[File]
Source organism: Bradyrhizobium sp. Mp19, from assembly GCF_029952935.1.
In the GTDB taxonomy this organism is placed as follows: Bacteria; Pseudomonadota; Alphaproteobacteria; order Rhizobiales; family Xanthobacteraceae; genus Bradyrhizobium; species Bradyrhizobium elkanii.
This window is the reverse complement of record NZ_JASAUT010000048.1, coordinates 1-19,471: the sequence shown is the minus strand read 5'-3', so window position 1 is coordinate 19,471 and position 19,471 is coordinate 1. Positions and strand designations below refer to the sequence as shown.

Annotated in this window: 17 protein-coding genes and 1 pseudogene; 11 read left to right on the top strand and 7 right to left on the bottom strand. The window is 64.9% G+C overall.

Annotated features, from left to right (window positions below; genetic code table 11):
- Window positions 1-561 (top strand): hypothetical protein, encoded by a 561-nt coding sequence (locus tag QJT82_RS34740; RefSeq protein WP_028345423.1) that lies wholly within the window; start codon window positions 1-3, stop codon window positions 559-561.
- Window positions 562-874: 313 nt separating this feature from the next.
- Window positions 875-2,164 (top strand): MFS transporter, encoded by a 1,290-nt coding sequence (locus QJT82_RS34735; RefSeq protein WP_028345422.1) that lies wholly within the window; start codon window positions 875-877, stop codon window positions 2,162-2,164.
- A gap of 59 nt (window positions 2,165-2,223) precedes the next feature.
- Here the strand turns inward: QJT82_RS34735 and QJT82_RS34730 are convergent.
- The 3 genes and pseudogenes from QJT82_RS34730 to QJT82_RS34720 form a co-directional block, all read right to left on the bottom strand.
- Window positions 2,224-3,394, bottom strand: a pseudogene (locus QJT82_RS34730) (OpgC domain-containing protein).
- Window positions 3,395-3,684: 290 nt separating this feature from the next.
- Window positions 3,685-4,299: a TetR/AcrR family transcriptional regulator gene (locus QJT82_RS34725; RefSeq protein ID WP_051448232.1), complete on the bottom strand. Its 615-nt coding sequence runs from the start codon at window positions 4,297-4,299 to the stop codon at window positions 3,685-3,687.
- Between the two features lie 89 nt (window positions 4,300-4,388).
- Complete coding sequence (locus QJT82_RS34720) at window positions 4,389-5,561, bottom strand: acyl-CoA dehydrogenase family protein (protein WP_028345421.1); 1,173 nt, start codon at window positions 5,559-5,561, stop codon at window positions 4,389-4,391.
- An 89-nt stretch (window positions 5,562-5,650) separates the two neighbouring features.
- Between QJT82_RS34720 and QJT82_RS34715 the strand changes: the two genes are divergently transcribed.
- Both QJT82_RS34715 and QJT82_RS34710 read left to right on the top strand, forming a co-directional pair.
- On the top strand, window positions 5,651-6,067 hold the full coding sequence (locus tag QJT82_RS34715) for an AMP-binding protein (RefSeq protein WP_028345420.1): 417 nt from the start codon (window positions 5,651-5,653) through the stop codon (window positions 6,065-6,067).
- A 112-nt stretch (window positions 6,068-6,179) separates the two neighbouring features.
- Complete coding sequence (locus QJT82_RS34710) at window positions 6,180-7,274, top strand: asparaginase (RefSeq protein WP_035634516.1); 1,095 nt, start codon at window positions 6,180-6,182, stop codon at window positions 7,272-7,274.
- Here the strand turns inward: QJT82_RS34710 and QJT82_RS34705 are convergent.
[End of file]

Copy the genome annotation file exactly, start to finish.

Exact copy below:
Source organism: Bradyrhizobium sp. Mp19, from assembly GCF_029952935.1.
In the GTDB taxonomy this organism is placed as follows: Bacteria; Pseudomonadota; Alphaproteobacteria; order Rhizobiales; family Xanthobacteraceae; genus Bradyrhizobium; species Bradyrhizobium elkanii.
This window is the reverse complement of record NZ_JASAUT010000048.1, coordinates 1-19,471: the sequence shown is the minus strand read 5'-3', so window position 1 is coordinate 19,471 and position 19,471 is coordinate 1. Positions and strand designations below refer to the sequence as shown.

Annotated in this window: 17 protein-coding genes and 1 pseudogene; 11 read left to right on the top strand and 7 right to left on the bottom strand. The window is 64.9% G+C overall.

Annotated features, from left to right (window positions below; genetic code table 11):
- Window positions 1-561 (top strand): hypothetical protein, encoded by a 561-nt coding sequence (locus tag QJT82_RS34740; RefSeq protein WP_028345423.1) that lies wholly within the window; start codon window positions 1-3, stop codon window positions 559-561.
- Window positions 562-874: 313 nt separating this feature from the next.
- Window positions 875-2,164 (top strand): MFS transporter, encoded by a 1,290-nt coding sequence (locus QJT82_RS34735; RefSeq protein WP_028345422.1) that lies wholly within the window; start codon window positions 875-877, stop codon window positions 2,162-2,164.
- A gap of 59 nt (window positions 2,165-2,223) precedes the next feature.
- Here the strand turns inward: QJT82_RS34735 and QJT82_RS34730 are convergent.
- The 3 genes and pseudogenes from QJT82_RS34730 to QJT82_RS34720 form a co-directional block, all read right to left on the bottom strand.
- Window positions 2,224-3,394, bottom strand: a pseudogene (locus QJT82_RS34730) (OpgC domain-containing protein).
- Window positions 3,395-3,684: 290 nt separating this feature from the next.
- Window positions 3,685-4,299: a TetR/AcrR family transcriptional regulator gene (locus QJT82_RS34725; RefSeq protein ID WP_051448232.1), complete on the bottom strand. Its 615-nt coding sequence runs from the start codon at window positions 4,297-4,299 to the stop codon at window positions 3,685-3,687.
- Between the two features lie 89 nt (window positions 4,300-4,388).
- Complete coding sequence (locus QJT82_RS34720) at window positions 4,389-5,561, bottom strand: acyl-CoA dehydrogenase family protein (protein WP_028345421.1); 1,173 nt, start codon at window positions 5,559-5,561, stop codon at window positions 4,389-4,391.
- An 89-nt stretch (window positions 5,562-5,650) separates the two neighbouring features.
- Between QJT82_RS34720 and QJT82_RS34715 the strand changes: the two genes are divergently transcribed.
- Both QJT82_RS34715 and QJT82_RS34710 read left to right on the top strand, forming a co-directional pair.
- On the top strand, window positions 5,651-6,067 hold the full coding sequence (locus tag QJT82_RS34715) for an AMP-binding protein (RefSeq protein WP_028345420.1): 417 nt from the start codon (window positions 5,651-5,653) through the stop codon (window positions 6,065-6,067).
- A 112-nt stretch (window positions 6,068-6,179) separates the two neighbouring features.
- Complete coding sequence (locus QJT82_RS34710) at window positions 6,180-7,274, top strand: asparaginase (RefSeq protein WP_035634516.1); 1,095 nt, start codon at window positions 6,180-6,182, stop codon at window positions 7,272-7,274.
- Here the strand turns inward: QJT82_RS34710 and QJT82_RS34705 are convergent.